I once heard of a man who, if any one went to him with questions in his mind, would answer them immediately; and I was also informed that he foretold events. I was curious and went to see him with a few friends. We each had something in our minds to ask, and, to avoid mistakes, we wrote down our questions and put them in our pockets. As soon as the man saw one of us, he repeated our questions and gave the answers to them. Then he wrote something on paper, which he folded up, asked me to sign on the back, and said, "Don't look at it; put it in your pocket and keep it there till I ask for it again." And so on to each one of us. He next told us about some events that would happen to us in the future. Then he said, "Now, think of a word or a sentence, from any language you like." I thought of a long sentence from Sanskrit, a language of which he was entirely ignorant. "Now, take out the paper from your pocket," he said. The Sanskrit sentence was written there! He had written it an hour before with the remark, "In confirmation of what I have written, this man will think of this sentence." It was correct. Another of us who had been given a similar paper which he had signed and placed in his pocket, was also asked to think of a sentence. He thought of a sentence in Arabic, which it was still less possible for the man to know; it was some passage from the Koran. And my friend found this written down on the paper.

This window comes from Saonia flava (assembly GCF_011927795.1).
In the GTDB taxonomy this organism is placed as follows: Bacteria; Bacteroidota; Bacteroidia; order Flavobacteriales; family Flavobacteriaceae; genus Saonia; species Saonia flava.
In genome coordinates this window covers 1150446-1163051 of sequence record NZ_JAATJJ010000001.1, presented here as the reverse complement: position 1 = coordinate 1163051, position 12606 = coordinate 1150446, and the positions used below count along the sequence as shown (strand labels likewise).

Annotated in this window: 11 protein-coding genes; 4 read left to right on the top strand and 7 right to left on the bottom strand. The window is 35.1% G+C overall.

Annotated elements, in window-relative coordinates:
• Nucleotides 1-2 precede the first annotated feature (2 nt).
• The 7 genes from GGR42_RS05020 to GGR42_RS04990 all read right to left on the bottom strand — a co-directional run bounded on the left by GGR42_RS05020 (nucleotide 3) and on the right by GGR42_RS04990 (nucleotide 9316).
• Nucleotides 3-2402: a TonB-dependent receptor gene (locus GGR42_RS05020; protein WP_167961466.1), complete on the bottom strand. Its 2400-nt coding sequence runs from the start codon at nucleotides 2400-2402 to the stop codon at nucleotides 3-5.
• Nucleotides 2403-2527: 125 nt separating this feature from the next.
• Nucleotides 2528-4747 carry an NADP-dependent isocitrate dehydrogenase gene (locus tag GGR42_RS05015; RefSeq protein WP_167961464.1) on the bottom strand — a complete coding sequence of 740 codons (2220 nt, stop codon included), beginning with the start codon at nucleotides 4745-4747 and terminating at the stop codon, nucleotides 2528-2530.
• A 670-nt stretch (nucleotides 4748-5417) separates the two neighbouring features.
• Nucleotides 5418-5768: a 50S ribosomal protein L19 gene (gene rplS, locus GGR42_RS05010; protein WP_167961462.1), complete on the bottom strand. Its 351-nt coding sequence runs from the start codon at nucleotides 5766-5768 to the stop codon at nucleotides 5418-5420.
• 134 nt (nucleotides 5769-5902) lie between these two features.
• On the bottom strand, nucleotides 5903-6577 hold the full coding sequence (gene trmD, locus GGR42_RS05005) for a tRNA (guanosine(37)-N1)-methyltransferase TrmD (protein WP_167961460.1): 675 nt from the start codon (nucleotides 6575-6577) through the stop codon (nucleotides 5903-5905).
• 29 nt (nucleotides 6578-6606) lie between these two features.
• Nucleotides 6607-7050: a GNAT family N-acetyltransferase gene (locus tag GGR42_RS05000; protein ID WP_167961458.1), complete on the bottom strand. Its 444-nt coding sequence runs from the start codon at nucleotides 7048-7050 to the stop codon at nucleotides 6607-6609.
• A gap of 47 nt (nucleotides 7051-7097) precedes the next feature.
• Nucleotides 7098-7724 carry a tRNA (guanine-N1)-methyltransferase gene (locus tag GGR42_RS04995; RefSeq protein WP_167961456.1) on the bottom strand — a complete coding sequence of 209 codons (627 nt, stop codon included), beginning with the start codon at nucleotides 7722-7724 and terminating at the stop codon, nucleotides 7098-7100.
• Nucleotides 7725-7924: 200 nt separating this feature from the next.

Another of us was a physician. He thought of a sentence from a German medical book. It was written on his paper.

Several days later I went to this man again, thinking possibly I had been deluded somehow before. I took other friends, and on this occasion also he came out wonderfully triumphant.

SOURCE: The Complete Works of Swami Vivekananda;
                   Volume-2 [The Powers of the Mind]


20.8.12

ADDRESS AT THE FINAL SESSION


The World's Parliament of Religions has become an accomplished fact, and the merciful Father has helped those who laboured to bring it into existence, and crowned with success their most unselfish labour.

My thanks to those noble souls whose large hearts and love of truth first dreamed this wonderful dream and then realised it. My thanks to the shower of liberal sentiments that has overflowed this platform. My thanks to his enlightened audience for their uniform kindness to me and for their appreciation of every thought that tends to smooth the friction of religions. A few jarring notes were heard from time to time in this harmony. My special thanks to them, for they have, by their striking contrast, made general harmony the sweeter.                 
Much has been said of the common ground of religious unity. I am not going just now to venture my own theory. But if any one here hopes that this unity will come by the triumph of any one of the religions and the destruction of the others, to him I say, “Brother, yours is an impossible hope.” Do I wish that the Christian would become Hindu? God forbid. Do I wish that the Hindu or Buddhist would become Christian? God forbid.

The seed is put in the ground, and earth and air and water are placed around it. Does the seed become the earth; or the air, or the water? No. It becomes a plant, it develops after the law of its own growth, assimilates the air, the earth, and the water, converts them into plant substance, and grows into a plant.
Similar is the case with religion. The Christian is not to become a Hindu or a Buddhist, nor a Hindu or a Buddhist to become a Christian. But each must assimilate the spirit of the others and yet preserve his individuality and grow according to his own law of growth.